For many Americans, Rick Steves is the guru of European travel, specifically of an approach to travel he calls "through the back door" -- skipping the high-priced hotels, chain restaurants, and tourist traps which insulate you in an American bubble, and instead encountering authentic local culture, staying at B&Bs, hostels, and pensions, eating where the locals do, and seeing historical attractions that are off-the-beaten path. The front door is formal, where strangers ring the bell; the back door is where you welcome friends and neighbors for a cup of coffee at the kitchen table.
My wife and I first encountered his work in the late 1980s, and used it to plan visits to central Europe and the British Isles. Even when we didn't follow his specific recommendations, his approach to travel guided ours and led us to some memorable people and places.
Steves is an admirer of European social democracy, a self-described progressive Lutheran, and a resident of Seattle. In his latest Facebook post, he discusses the difficulty he has in discussing the election results with his European friends.
Europeans are struggling to understand the anger and energy coming from the slice of America that voted for Trump. And I am, too. From my point of view, working class Americans voted against a candidate who supported things that would seem to benefit them -- like higher minimum wages, affordable health care, and free community college. But clearly, those voters see things differently.
This election has nudged me to get out of my West Coast bubble and try to better understand parts of my own country that I rarely visit. In an honest attempt to empathize with red state voters, I read "Strangers in Their Own Land" by Arlie Russell Hochschild -- and found it quite enlightening.
Steves links to a blog post that he calls "my little 'book report' -- a collection of my notes, summaries, and favorite passages from 'Strangers in Their Own Land'."
The post is full of condescending generalizations about middle America and southerners in particular. A few examples -- and keep in mind that words below seem mainly to be quotes from or Steves's paraphrases of Hochschild's words, and not necessarily Steves's own thoughts.:
The Tea Party is more than a political group -- it's a culture. Traveling through red America, you notice this culture: No New York Times in newsstands, no organic produce in grocery stores, no foreign films. Fewer small cars, fewer petite sizes in clothing stores, fewer pedestrian zones, more pit bulls and bulldogs, fewer bicycle lanes, fewer color-coded recycling bins, fewer solar panels. Cafés with virtually everything on the menu fried. Lottery machines in bus stations. No gluten-free entrees. Lots of signs advertising personal injury lawyers....
The key issues: small government, guns, low taxes, prohibition of abortion. It's natural for a blue state person to marvel at how red state voters seem to vote against their economic interest. But it's not about money. It's a political high, emotional self-interest. A disdain for federal money helping them out. (Hillary's offer of higher minimum wages, free community college, affordable health care was ignored or even ridiculed.)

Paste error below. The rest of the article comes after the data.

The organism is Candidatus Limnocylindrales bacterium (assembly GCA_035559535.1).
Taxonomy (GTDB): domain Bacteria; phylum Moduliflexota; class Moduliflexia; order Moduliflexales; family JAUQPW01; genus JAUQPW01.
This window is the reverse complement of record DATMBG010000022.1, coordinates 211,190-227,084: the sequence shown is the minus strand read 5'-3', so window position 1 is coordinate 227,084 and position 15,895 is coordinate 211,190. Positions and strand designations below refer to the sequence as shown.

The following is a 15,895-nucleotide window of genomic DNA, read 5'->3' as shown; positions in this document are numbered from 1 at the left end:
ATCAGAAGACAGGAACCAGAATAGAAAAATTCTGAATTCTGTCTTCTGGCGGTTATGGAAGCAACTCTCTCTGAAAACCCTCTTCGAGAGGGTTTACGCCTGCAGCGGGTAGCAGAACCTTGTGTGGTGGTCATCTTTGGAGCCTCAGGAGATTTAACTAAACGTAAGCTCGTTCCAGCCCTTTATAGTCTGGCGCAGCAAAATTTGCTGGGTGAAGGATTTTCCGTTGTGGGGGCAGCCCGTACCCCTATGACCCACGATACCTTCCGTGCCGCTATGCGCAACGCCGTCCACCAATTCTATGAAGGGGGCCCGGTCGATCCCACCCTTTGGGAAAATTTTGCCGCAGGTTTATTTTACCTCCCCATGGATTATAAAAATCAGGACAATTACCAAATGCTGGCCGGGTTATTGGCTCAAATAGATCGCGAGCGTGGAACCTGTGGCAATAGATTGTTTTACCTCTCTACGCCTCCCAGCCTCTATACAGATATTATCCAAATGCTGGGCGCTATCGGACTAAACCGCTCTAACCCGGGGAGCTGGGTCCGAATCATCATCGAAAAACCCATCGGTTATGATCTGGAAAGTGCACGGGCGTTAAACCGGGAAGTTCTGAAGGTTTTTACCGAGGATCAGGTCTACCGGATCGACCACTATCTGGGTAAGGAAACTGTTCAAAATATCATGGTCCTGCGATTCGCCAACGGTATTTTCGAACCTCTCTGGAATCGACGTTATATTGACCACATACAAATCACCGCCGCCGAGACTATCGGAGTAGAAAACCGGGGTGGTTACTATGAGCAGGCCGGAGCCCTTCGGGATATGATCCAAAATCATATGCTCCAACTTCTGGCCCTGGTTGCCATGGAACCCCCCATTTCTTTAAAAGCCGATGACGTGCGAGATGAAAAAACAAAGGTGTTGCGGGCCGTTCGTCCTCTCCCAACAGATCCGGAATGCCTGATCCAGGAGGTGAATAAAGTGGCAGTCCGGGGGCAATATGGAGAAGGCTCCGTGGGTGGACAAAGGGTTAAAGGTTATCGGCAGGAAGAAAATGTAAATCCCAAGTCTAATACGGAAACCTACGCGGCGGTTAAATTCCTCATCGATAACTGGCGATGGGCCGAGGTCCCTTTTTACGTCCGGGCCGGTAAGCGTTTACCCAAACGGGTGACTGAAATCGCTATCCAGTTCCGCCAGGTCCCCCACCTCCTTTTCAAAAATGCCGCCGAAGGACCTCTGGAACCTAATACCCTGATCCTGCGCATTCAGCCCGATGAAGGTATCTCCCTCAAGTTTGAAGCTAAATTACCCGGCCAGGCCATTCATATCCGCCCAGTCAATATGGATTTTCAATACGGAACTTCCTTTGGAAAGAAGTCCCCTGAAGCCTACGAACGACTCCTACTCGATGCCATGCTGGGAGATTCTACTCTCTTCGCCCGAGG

Emotional self-interest -- freedom from being a stranger in one's own land -- was what got traction in 2016. Trump supporters happily overlooked all the contradictions (and even blatant lies) to protect their elation. Liberals can't stop thinking, "But it's a lie!" The fact is, Tea Party Americans willingly and knowingly accept lies because they care about other things -- emotional needs -- much more.
Pretty sure I've seen the New York Times for sale here, although newsstands are hard to find anymore. Plenty of conservatives in these parts are also gluten-free and choose organic produce when they can or -- gasp! -- even grow their own vegetables and raise their own chickens. We have bike lanes, and conservatives are some of the most avid cyclists I know.
As for "emotional self-interest" and believing in lies, we believe that the left is selling lies. We know that "free" community college -- like any transaction involving a third-party payer -- is a license for college administrators to build their empires without having to worry that higher costs will drive away customers. We know that the Affordable Care Act has made medical care less affordable and less accessible than it was before for the vast majority of Americans. We know that involving the government in the economy inevitably leads to shortages and rationing. We know that higher minimum wages increases costs to consumers and gives employers incentives to automate and eliminate jobs.
We know what Rick Steves does not seem to know -- there is no such thing as a free lunch. We see that his beloved Europe is drowning in debt, imploding demographically, unable to sustain its welfare state without an influx of immigrants who don't share modern European values. We see the Left's disdain for the old values of European Christendom which built the monuments and villages and customs and traditions that he admires. We see Europe -- and Blue America -- as a cut-flower society, detached from the sources from which it drew nourishment, its apparent vitality beginning to fade and wilt.
Steves has a huge blind spot. For 30 years or more, he has been encouraging Americans to travel to Europe, to meet Europeans first-hand. He would never want you or me to feel that we know Europe because we read a book about it by an American author who looks down on Europeans and their ways, who confirms the basest prejudices against Europeans. Can you imagine Steves saying, "You don't need to visit Gimmelwald. Sean Hannity's latest book will tell you all you need to know about the Swiss." And yet he is willing to let a condescending American author shape his understanding of the Middle American voters who didn't want Hillary Clinton to be president.